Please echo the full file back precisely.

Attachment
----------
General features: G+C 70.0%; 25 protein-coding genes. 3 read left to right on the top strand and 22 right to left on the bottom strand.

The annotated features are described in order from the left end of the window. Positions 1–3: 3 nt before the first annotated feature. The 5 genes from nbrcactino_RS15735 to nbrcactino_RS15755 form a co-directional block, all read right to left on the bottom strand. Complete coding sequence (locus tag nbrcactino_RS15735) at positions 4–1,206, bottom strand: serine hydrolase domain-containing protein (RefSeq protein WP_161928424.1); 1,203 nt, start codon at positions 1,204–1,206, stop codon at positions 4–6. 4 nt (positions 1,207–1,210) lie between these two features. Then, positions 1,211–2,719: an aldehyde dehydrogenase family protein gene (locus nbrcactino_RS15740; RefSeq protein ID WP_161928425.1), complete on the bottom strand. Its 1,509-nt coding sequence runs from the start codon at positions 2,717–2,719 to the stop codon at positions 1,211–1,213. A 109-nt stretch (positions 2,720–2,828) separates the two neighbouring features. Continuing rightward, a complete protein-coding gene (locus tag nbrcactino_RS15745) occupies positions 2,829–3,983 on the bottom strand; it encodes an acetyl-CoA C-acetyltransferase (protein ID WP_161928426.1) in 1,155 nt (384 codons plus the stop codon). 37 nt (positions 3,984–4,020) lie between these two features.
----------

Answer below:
General features: G+C 70.0%; 25 protein-coding genes. 3 read left to right on the top strand and 22 right to left on the bottom strand.

The annotated features are described in order from the left end of the window. Positions 1–3: 3 nt before the first annotated feature. The 5 genes from nbrcactino_RS15735 to nbrcactino_RS15755 form a co-directional block, all read right to left on the bottom strand. Complete coding sequence (locus tag nbrcactino_RS15735) at positions 4–1,206, bottom strand: serine hydrolase domain-containing protein (RefSeq protein WP_161928424.1); 1,203 nt, start codon at positions 1,204–1,206, stop codon at positions 4–6. 4 nt (positions 1,207–1,210) lie between these two features. Then, positions 1,211–2,719: an aldehyde dehydrogenase family protein gene (locus nbrcactino_RS15740; RefSeq protein ID WP_161928425.1), complete on the bottom strand. Its 1,509-nt coding sequence runs from the start codon at positions 2,717–2,719 to the stop codon at positions 1,211–1,213. A 109-nt stretch (positions 2,720–2,828) separates the two neighbouring features. Continuing rightward, a complete protein-coding gene (locus tag nbrcactino_RS15745) occupies positions 2,829–3,983 on the bottom strand; it encodes an acetyl-CoA C-acetyltransferase (protein ID WP_161928426.1) in 1,155 nt (384 codons plus the stop codon). 37 nt (positions 3,984–4,020) lie between these two features.